I have searched the forums and am surprised that there has been no mention of Ernst Krenek’s Suite for mandolin and guitar, op. I find this. In addition to his Suite, which is a nice piece, he also wrote Hausmusik for guitar, violin, recorder, and piano. I don’t think I’ve got Krenek’s suite. Find composition details, parts / movement information and albums that contain performances of Suite for guitar, Op. on AllMusic. Ernst Krenek. Suite for.
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When done well, it can really draw in the audience in an intimate way, as the title of the movment suggests. You should email the Krenek archive about it, if you have not already. I probably won’t keep that movement up on my page for too long, but if anyone is interested in hearing another movement and doesn’t mind some 21st century inturuption they should give it a listen. Unfortunately, only one concert was professionally recorded, so that is all I have to offer.
Hello Buzz, Thank you for the link with Krenek’s Suite op. Our website is made possible by displaying online advertisements to our visitors. I’ve just uploaded another movement for the Suite on my myspace page. However, I must explain something first.
It’s no coincidence that the Suite for mandolin and guitar is full guitad baroque-like textures: I find Nunc to be full of more overtly “lyrical” gestures.
If it were not for something that happened during the performance it would be a great audio file.
This section is read-only. Board index All times are UTC. He was a fine composer but, as a listener or player, I prefer others.
I have searched the forums and am surprised that there has been no mention of Ernst Krenek’s Suite for mandolin and guitar, op. I respect the Krenek but it doesn’t move me.
Glad to have another Krenek advocate and another recorded version of the piece. One of the students did suute his guitar along, though, and played his Suite for Guitar for him, which he apparently enjoyed. Not only is their performance of the Krenek Suite wonderful but the entire album is fantastic.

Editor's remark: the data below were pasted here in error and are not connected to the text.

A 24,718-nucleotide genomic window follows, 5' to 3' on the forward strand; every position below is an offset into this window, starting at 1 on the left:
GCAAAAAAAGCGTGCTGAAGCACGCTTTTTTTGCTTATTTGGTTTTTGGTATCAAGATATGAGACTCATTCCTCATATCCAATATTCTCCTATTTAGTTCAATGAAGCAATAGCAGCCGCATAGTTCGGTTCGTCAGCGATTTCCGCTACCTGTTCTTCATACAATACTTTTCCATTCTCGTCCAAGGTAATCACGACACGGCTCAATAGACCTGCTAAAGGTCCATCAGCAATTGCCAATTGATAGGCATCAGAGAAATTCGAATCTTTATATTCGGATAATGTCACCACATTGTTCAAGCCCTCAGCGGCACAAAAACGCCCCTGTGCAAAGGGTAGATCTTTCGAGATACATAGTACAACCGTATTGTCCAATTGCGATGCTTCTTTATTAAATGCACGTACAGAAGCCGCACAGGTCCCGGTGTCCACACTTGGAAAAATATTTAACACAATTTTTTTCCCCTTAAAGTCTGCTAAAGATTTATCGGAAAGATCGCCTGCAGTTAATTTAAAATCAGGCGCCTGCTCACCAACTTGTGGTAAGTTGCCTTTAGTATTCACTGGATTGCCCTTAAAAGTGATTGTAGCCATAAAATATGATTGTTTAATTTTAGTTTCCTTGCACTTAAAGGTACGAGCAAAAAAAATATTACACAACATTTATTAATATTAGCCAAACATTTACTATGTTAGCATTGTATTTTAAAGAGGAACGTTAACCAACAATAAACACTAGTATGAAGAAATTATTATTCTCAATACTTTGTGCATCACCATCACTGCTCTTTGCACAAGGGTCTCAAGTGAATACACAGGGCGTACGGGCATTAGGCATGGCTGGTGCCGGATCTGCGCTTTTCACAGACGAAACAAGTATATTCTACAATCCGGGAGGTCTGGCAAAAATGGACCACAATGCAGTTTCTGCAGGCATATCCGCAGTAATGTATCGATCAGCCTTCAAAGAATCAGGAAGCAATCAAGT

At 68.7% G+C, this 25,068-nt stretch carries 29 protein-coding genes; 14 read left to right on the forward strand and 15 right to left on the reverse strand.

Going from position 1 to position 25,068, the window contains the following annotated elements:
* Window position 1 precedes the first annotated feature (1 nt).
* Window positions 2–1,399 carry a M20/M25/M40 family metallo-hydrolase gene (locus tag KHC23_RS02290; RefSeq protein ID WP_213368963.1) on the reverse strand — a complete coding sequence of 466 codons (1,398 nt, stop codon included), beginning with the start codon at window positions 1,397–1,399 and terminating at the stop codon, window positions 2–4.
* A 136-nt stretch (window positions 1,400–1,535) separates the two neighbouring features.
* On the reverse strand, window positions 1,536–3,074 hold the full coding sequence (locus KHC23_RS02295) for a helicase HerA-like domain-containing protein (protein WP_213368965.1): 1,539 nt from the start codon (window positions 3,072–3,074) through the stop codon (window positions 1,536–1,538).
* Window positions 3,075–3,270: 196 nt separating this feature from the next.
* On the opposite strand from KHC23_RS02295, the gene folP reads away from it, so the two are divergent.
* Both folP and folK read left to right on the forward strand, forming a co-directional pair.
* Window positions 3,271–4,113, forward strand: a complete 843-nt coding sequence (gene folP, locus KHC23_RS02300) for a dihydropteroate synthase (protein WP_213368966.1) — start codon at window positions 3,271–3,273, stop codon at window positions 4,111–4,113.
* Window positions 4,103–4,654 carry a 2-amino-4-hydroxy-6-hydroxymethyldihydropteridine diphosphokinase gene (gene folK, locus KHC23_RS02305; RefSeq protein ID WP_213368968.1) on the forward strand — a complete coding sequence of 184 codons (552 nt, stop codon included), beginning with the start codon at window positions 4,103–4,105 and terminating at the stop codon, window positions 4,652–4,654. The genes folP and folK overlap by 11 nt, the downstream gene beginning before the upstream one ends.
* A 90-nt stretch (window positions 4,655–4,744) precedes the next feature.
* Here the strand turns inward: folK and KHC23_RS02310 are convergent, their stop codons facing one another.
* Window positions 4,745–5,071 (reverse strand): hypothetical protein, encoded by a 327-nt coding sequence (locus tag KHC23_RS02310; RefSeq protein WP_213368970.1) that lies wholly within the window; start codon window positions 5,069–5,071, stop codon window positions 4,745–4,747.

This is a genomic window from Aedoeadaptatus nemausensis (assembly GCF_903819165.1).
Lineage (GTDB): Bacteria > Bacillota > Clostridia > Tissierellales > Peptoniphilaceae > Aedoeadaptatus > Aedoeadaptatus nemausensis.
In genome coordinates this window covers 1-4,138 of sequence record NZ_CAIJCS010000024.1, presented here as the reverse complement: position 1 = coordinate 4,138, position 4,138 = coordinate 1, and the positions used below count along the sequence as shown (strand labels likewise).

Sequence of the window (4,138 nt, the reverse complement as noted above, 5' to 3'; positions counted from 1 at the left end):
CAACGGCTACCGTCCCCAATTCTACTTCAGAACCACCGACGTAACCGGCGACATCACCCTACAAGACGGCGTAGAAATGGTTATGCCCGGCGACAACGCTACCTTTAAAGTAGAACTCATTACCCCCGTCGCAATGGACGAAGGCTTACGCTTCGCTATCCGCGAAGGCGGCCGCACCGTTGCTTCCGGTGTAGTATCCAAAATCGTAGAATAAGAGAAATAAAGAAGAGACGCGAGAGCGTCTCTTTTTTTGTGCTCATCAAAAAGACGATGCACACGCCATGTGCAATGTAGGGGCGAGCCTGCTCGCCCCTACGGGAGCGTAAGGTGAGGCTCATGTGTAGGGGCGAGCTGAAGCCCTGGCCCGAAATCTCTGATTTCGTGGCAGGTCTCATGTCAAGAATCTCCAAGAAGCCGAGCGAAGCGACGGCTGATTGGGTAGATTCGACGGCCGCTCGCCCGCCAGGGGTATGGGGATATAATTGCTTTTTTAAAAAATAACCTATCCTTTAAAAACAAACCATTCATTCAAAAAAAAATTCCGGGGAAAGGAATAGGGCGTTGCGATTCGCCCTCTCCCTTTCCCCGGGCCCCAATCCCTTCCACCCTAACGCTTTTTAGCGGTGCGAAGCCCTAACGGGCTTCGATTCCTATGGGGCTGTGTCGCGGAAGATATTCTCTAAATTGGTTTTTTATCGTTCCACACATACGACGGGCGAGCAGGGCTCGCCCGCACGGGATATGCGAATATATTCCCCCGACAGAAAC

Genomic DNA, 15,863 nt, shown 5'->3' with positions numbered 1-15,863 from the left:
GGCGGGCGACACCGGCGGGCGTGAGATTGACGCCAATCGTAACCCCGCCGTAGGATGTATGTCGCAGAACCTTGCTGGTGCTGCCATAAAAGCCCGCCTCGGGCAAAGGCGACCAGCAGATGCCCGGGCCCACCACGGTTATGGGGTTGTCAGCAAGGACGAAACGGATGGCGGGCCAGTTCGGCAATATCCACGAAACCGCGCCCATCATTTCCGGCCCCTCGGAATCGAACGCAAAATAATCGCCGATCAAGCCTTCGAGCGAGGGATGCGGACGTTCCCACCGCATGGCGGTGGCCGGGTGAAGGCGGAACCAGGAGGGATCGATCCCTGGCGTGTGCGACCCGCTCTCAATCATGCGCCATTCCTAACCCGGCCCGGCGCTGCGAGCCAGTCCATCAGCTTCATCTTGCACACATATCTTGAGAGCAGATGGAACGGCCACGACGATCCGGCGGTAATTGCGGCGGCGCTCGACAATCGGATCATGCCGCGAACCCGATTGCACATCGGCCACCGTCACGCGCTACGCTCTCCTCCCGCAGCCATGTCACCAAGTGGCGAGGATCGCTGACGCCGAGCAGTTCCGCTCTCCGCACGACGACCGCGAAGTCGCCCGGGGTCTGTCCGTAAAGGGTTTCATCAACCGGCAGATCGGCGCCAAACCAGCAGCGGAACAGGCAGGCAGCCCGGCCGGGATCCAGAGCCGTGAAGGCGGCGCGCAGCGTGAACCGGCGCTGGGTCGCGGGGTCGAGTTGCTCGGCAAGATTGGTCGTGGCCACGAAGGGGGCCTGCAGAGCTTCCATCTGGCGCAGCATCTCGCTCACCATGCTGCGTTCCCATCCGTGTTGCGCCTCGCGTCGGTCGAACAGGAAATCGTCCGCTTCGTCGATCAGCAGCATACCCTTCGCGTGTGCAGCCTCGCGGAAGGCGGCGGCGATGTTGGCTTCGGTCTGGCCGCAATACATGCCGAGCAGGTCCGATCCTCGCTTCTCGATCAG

Regarding hearing more of our performance: When I try to help students express themselves when learning the Krenek Suite for guitar I sometimes describe it this way, and it seems to help. Yes, it is published by Barenreiter. I have uploaded an audio file of the 3rd movement from a UCLA performances on my myspace music page see: As I said, when I listen to or play the Krenek piece I respect it but it doesn’t move me, as music.
A piece like Nunc and the Suite are good pieces to compare as they are similar in certain ways and different in others. I have only krnek one live performance, an excellent one by Stanley Yates I also have a recording, I believe by Stefano Grandona.
However, I find that in much of Krenek’s guitqr the lyricism is contained within a pretty strict formal framework. This works is a source of musical ideas. I remember listening to Marteau with Norman on guitar way back, and learning the Krenek Suite for guitar. Please consider supporting us by disabling your ad blocker on our website.
I will have to make sure to pick up this one and see if I can talk someone from the local mandolin society into considering this some day. Thanks for this, Buzz.
She too said that there was a fair bit of editing necessary for that piece, for the same reasons. Ted Norman is listed as the editor of the Suite for guitar, and I remember him saying that a fair bit of editing was required, as there were chords that were unplayable, etc.
Indeed a highly interesting work in the mandolin and guitar repertoire. Mark, thank you for your kind words. I feel I have a special connection to this music as giitar instructor and one of my mentors at UCLA, where Gguitar studied classical guitar, was the late Theodore Norman see: Krenke in the early 90’s Ted took some students out to Palm Springs, where Krenek was living before he died.
Maybe it’s his German background maybe not?
I recorded the Suite op. I would say that Krenek is around the level of Hindemith in terms of accessibility. But this works it is far to be a collection of musical quotes: Krehek regret that I passed up on that opportunity. I like very much this language and when I studied this work I was fascinated to find different references to music history every two bars. Obviously, one can discuss the merits or faults of particular works ad nauseum. To this day I reget it.
Just my 2 cents. According to Ted Norman, Krenek composed most of it duite he was staying at his house in L.